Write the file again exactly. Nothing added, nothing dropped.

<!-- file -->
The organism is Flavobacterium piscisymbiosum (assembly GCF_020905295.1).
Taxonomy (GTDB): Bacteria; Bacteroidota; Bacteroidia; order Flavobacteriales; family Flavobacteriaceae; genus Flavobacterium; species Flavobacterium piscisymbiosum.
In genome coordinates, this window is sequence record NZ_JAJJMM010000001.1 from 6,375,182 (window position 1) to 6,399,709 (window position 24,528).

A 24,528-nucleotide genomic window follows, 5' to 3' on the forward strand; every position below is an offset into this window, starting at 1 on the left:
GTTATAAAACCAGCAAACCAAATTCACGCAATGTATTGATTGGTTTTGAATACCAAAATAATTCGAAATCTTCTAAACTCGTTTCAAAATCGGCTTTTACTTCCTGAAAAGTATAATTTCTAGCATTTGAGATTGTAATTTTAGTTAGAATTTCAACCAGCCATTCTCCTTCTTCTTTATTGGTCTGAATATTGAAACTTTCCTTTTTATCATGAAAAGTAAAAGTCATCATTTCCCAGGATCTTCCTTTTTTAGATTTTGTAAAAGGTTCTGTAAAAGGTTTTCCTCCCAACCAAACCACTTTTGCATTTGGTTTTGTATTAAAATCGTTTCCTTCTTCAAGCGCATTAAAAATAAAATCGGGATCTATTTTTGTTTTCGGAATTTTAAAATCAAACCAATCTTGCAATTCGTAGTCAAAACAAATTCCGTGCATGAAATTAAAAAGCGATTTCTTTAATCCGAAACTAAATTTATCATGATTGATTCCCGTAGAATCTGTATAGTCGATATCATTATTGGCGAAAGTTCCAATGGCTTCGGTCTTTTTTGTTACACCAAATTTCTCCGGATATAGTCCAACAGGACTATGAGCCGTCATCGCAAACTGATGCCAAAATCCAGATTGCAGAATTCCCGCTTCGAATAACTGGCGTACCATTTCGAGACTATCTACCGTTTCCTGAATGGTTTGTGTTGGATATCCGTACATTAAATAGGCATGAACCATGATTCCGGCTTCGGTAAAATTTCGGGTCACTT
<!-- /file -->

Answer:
The organism is Flavobacterium piscisymbiosum (assembly GCF_020905295.1).
Taxonomy (GTDB): Bacteria; Bacteroidota; Bacteroidia; order Flavobacteriales; family Flavobacteriaceae; genus Flavobacterium; species Flavobacterium piscisymbiosum.
In genome coordinates, this window is sequence record NZ_JAJJMM010000001.1 from 6,375,182 (window position 1) to 6,399,709 (window position 24,528).

A 24,528-nucleotide genomic window follows, 5' to 3' on the forward strand; every position below is an offset into this window, starting at 1 on the left:
GTTATAAAACCAGCAAACCAAATTCACGCAATGTATTGATTGGTTTTGAATACCAAAATAATTCGAAATCTTCTAAACTCGTTTCAAAATCGGCTTTTACTTCCTGAAAAGTATAATTTCTAGCATTTGAGATTGTAATTTTAGTTAGAATTTCAACCAGCCATTCTCCTTCTTCTTTATTGGTCTGAATATTGAAACTTTCCTTTTTATCATGAAAAGTAAAAGTCATCATTTCCCAGGATCTTCCTTTTTTAGATTTTGTAAAAGGTTCTGTAAAAGGTTTTCCTCCCAACCAAACCACTTTTGCATTTGGTTTTGTATTAAAATCGTTTCCTTCTTCAAGCGCATTAAAAATAAAATCGGGATCTATTTTTGTTTTCGGAATTTTAAAATCAAACCAATCTTGCAATTCGTAGTCAAAACAAATTCCGTGCATGAAATTAAAAAGCGATTTCTTTAATCCGAAACTAAATTTATCATGATTGATTCCCGTAGAATCTGTATAGTCGATATCATTATTGGCGAAAGTTCCAATGGCTTCGGTCTTTTTTGTTACACCAAATTTCTCCGGATATAGTCCAACAGGACTATGAGCCGTCATCGCAAACTGATGCCAAAATCCAGATTGCAGAATTCCCGCTTCGAATAACTGGCGTACCATTTCGAGACTATCTACCGTTTCCTGAATGGTTTGTGTTGGATATCCGTACATTAAATAGGCATGAACCATGATTCCGGCTTCGGTAAAATTTCGGGTCACTT